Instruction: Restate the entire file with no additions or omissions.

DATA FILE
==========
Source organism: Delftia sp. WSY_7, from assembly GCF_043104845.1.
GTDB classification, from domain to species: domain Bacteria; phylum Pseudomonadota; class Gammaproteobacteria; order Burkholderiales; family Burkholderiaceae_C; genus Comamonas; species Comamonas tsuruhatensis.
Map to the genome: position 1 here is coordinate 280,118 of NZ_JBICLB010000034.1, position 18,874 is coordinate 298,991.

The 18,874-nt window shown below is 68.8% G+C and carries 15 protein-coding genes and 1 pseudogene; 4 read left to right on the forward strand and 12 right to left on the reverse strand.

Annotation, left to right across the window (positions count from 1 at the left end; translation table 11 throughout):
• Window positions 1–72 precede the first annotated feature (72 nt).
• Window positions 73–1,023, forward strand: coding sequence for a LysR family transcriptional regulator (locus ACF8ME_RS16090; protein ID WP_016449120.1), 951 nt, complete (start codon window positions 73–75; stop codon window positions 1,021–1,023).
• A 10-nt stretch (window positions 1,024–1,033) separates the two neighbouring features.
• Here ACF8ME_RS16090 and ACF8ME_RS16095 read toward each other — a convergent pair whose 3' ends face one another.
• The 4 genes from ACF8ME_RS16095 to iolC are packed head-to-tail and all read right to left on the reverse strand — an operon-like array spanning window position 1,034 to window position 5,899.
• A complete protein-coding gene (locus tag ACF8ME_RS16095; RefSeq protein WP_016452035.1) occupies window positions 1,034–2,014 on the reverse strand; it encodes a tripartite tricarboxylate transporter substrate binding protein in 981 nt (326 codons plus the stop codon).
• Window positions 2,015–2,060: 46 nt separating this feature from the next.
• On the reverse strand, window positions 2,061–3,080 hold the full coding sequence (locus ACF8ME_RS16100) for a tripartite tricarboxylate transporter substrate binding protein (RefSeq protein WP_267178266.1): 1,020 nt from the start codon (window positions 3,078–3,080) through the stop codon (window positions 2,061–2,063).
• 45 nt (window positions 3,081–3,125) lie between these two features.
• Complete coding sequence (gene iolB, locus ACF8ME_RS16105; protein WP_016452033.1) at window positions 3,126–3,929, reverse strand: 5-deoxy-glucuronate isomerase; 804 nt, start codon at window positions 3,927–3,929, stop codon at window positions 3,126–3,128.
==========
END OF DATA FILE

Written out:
Source organism: Delftia sp. WSY_7, from assembly GCF_043104845.1.
GTDB classification, from domain to species: domain Bacteria; phylum Pseudomonadota; class Gammaproteobacteria; order Burkholderiales; family Burkholderiaceae_C; genus Comamonas; species Comamonas tsuruhatensis.
Map to the genome: position 1 here is coordinate 280,118 of NZ_JBICLB010000034.1, position 18,874 is coordinate 298,991.

The 18,874-nt window shown below is 68.8% G+C and carries 15 protein-coding genes and 1 pseudogene; 4 read left to right on the forward strand and 12 right to left on the reverse strand.

Annotation, left to right across the window (positions count from 1 at the left end; translation table 11 throughout):
• Window positions 1–72 precede the first annotated feature (72 nt).
• Window positions 73–1,023, forward strand: coding sequence for a LysR family transcriptional regulator (locus ACF8ME_RS16090; protein ID WP_016449120.1), 951 nt, complete (start codon window positions 73–75; stop codon window positions 1,021–1,023).
• A 10-nt stretch (window positions 1,024–1,033) separates the two neighbouring features.
• Here ACF8ME_RS16090 and ACF8ME_RS16095 read toward each other — a convergent pair whose 3' ends face one another.
• The 4 genes from ACF8ME_RS16095 to iolC are packed head-to-tail and all read right to left on the reverse strand — an operon-like array spanning window position 1,034 to window position 5,899.
• A complete protein-coding gene (locus tag ACF8ME_RS16095; RefSeq protein WP_016452035.1) occupies window positions 1,034–2,014 on the reverse strand; it encodes a tripartite tricarboxylate transporter substrate binding protein in 981 nt (326 codons plus the stop codon).
• Window positions 2,015–2,060: 46 nt separating this feature from the next.
• On the reverse strand, window positions 2,061–3,080 hold the full coding sequence (locus ACF8ME_RS16100) for a tripartite tricarboxylate transporter substrate binding protein (RefSeq protein WP_267178266.1): 1,020 nt from the start codon (window positions 3,078–3,080) through the stop codon (window positions 2,061–2,063).
• 45 nt (window positions 3,081–3,125) lie between these two features.
• Complete coding sequence (gene iolB, locus ACF8ME_RS16105; protein WP_016452033.1) at window positions 3,126–3,929, reverse strand: 5-deoxy-glucuronate isomerase; 804 nt, start codon at window positions 3,927–3,929, stop codon at window positions 3,126–3,128.